with alacrity, and pursued without he will urge
each other forward in the glo- sitation. That such is the tendency of rious cause; that the fire which glows a public seminary will, I think, be de in the breast of one will be communi- nied by none who have experienced its cated to others, and the same spirit ani- advantages, or attended to its effects. mate all to approve themselves in the
God, who overrules all things to the sight of God, “as workmen that need
advancement of his glorious purposes, not be ashamed.”
has proinised to prosper Thus it will happen, that knowledge though feeble endeavours of his sera and piety will be handmaids to each vants; and what he has promised, if other
, and together contribute to make we faithfully perform our parts, he the man of God perfect, thoroughly will assuredly fulfil. furnished unto all good works." To produce this, many other circumstances concur in a public seminary, besides A Pastoral Letter to the Clergy and Laity those already mentioned. It is suffi of the Protestant Episcopal Church in the cient to have dwelt a little on the fact,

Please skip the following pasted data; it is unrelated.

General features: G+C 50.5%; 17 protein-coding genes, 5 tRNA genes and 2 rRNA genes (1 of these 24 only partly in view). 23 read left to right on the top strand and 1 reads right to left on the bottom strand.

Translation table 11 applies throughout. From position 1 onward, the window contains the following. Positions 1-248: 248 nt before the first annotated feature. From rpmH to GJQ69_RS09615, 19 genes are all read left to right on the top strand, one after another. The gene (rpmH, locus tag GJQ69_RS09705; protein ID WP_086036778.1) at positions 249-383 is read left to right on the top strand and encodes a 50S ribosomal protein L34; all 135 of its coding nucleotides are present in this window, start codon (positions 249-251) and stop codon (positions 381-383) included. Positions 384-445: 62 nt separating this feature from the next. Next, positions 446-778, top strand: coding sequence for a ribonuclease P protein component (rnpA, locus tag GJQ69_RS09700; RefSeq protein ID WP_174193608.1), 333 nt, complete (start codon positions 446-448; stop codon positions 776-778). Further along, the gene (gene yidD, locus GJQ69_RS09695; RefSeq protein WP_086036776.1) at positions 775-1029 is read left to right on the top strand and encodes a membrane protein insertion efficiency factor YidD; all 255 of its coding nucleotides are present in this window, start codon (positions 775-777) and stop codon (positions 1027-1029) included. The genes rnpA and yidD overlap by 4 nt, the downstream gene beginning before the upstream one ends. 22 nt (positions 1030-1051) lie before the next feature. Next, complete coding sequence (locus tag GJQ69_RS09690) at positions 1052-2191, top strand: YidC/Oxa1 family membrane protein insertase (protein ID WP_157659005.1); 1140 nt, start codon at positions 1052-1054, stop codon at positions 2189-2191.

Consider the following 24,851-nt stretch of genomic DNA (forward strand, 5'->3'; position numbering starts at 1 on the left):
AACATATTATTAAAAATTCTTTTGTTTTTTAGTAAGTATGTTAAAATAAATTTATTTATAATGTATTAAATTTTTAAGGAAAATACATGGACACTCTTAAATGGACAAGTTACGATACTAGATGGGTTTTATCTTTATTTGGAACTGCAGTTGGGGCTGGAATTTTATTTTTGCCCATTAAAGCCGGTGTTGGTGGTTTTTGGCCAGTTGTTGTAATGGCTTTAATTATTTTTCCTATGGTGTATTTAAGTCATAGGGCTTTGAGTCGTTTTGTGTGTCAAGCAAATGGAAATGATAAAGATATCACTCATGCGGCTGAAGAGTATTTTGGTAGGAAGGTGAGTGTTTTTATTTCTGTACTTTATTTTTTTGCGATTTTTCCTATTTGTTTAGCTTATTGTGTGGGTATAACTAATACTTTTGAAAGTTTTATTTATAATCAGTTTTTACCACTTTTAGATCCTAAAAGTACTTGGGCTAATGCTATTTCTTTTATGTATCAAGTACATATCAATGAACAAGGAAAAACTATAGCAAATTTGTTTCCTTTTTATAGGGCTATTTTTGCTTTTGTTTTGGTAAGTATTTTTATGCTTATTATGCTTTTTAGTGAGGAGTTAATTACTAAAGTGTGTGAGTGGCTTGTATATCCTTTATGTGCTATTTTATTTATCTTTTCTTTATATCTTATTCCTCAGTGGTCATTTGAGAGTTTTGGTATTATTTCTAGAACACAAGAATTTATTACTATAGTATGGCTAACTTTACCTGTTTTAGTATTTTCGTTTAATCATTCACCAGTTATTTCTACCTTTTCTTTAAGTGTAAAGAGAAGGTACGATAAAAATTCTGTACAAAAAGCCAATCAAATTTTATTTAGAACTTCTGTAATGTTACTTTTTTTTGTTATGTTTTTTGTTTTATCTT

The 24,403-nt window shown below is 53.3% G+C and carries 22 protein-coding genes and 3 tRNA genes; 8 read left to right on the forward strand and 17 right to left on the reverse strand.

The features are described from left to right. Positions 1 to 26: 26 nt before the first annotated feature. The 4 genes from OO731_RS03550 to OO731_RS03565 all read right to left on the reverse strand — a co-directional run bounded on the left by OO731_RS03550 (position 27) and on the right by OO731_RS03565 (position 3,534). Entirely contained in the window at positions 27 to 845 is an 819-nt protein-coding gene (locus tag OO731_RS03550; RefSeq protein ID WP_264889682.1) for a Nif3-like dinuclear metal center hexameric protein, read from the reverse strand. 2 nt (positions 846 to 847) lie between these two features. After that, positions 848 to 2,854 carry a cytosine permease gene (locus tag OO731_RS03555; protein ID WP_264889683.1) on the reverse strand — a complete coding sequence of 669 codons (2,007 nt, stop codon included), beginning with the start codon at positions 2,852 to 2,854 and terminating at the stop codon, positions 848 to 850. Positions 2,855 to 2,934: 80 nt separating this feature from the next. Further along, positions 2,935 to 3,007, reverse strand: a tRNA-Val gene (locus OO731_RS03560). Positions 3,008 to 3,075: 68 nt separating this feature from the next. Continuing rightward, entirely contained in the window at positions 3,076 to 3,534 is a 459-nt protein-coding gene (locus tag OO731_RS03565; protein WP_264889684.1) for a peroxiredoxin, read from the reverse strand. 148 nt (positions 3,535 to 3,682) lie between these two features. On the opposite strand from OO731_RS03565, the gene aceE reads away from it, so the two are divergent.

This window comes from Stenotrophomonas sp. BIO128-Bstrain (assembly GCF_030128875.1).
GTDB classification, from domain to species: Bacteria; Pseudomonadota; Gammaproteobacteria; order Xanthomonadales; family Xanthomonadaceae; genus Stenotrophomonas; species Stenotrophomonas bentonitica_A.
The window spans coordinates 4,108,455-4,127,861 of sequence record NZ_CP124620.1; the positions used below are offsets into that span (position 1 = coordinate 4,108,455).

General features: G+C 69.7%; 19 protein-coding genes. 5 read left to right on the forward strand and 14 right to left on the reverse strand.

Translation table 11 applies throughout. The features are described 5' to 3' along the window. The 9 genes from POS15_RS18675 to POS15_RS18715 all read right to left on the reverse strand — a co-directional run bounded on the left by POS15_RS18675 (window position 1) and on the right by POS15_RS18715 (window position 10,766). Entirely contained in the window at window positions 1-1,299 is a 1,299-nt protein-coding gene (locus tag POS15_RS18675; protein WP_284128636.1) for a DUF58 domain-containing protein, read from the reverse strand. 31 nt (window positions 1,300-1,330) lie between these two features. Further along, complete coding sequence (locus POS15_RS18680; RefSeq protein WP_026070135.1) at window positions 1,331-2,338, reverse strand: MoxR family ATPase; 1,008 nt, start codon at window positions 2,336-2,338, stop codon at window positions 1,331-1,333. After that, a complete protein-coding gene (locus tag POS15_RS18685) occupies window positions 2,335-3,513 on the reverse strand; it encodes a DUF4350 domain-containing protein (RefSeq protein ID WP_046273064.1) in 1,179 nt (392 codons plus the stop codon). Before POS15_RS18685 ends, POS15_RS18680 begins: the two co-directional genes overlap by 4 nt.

United States of America, from the Bi; and to have considered some of the
shops of the same, assembled in General
Convention, in St. Peter's Church, in the exceptions which are usually urged
City of Philadelphia, May, A.D. 1823. against it. Other considerations might
Brethren, be offered in favour of these institutions, of no small weight and import- with the clerical and lay deputies of one
Being assembled in General Convention, ance. The promotion of Christian feel church, from the
several sections of the and the excitement of generous ardour, on us by the foriy-fifth canon of 1868, din must result, with the divine blessing, from association for the same glorious the one that is not the episcopal body made
We congratulate large on object. See that generous youth who
during the session of this convention, by